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Water Conservation At Home

World Water Day is on March 22nd. It is a day of international observance to examine current and future challenges having to do with water and sanitation. This year’s theme is on water and jobs, and the ways in which the quantity and quality of water can alter the lives and livelihoods of workers, and even transform societies and economies around the world.

Interestingly the world’s top 5 countries with the most renewable fresh water resources are:

1. Brazil with over 8,000 km3 per year;
2. Russia with over 4,000 km3/year;
3. USA with just over 3,000 km3/year;
4. Canada at just under 3,000 km3/year; and
5. China at around 2,700 km3/year.

These numbers might appear to be impressive yet, out of all planet Earth’s water, only 2.5% is fresh water. Some 98.8% of that is tied up in ice caps, glaciers and in the ground, which leaves a little over 1.2% on the surface. Almost 80% of that 1.2% is locked up in ground ice, which leaves not much more than 20% found in lakes and another <0.5% in rivers. And it is from those rivers that humans and animals derive most of their fresh water.

We all have roles to play in water conservation. As architects we have the responsibility, and opportunity, to conserve and protect the quality of water through our designs. As homeowners there are things we can do to conserve water, such as by changes in habit and upgrades to fixtures.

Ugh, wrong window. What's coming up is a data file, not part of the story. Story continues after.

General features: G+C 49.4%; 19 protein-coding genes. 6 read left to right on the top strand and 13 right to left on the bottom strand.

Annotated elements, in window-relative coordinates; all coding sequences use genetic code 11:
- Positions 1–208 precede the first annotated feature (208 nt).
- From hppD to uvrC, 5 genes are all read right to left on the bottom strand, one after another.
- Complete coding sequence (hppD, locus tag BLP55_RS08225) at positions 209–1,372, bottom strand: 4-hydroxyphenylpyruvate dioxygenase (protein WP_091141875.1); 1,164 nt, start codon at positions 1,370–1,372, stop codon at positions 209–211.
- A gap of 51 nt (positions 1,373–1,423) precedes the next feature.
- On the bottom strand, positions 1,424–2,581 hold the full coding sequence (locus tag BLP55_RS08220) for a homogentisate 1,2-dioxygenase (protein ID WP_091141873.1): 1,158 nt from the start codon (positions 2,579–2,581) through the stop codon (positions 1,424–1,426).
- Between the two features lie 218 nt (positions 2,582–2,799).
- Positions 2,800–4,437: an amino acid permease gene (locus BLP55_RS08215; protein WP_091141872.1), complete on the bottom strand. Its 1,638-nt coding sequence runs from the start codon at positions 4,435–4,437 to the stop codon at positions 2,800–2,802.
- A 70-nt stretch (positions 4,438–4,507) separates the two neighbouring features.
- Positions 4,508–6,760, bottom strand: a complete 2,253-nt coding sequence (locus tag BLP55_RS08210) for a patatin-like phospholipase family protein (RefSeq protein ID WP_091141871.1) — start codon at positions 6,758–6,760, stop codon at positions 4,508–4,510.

Six Tips for Water Conservation in the Home 

Install efficient fixtures for your toilets, showerheads and faucets. Replace older fixtures or older toilets with more efficient models. Invest in low-flow and/or dual-flush toilets, and choose more efficient showerheads. The WaterSense program labels ultra-low-flow, high water-efficient plumbing fixtures that are 20% more water-efficient than other products on the market.

Turn off the faucet while you brush, and when you shave. Did you know that turning off the water while brushing your teeth can save up to 6 litres of water per minute? Turn off the tap while brushing your teeth and when shaving; start saving water, one drip at a time.

Take shorter showers. While making the decision to shower over taking a bath is a great first step in cutting down on water use, showers can use anywhere between 6 and 45 liters of water per minute. Shorten the length of your shower or consider turning off the shower while you lather up.

Repair a dripping tap. A dripping tap can waste 15 liters of water a day, or 5,500 liters of water a year. Repair a leaky faucet for long-term savings.

Lawn Irrigation Systems. How often do you see lawn sprinklers spraying lawns while the rain is teeming down? Too often, home owners and commercial concerns fail to intercede when the sprinklers are just not necessary. Automatic sprinklers come with manual overrides and people need to use them.

Be proactive in your approach to water consumption. Small changes can make a big impact. For example, ensure your dishwasher or washing machine is full before turning on. Or, instead of running tap water and waiting for it to get cold, fill a jug with water from the tap and place it in your fridge.

Being conscious of how much water you use is the first step towards making a difference in the fight against water waste wherever you live. Celebrate World Water Day by taking the appropriate steps towards cutting down on water use throughout the home. Reduction in fresh water use also results in reduction of wastewater, saving energy, money and resources for wastewater treatment.


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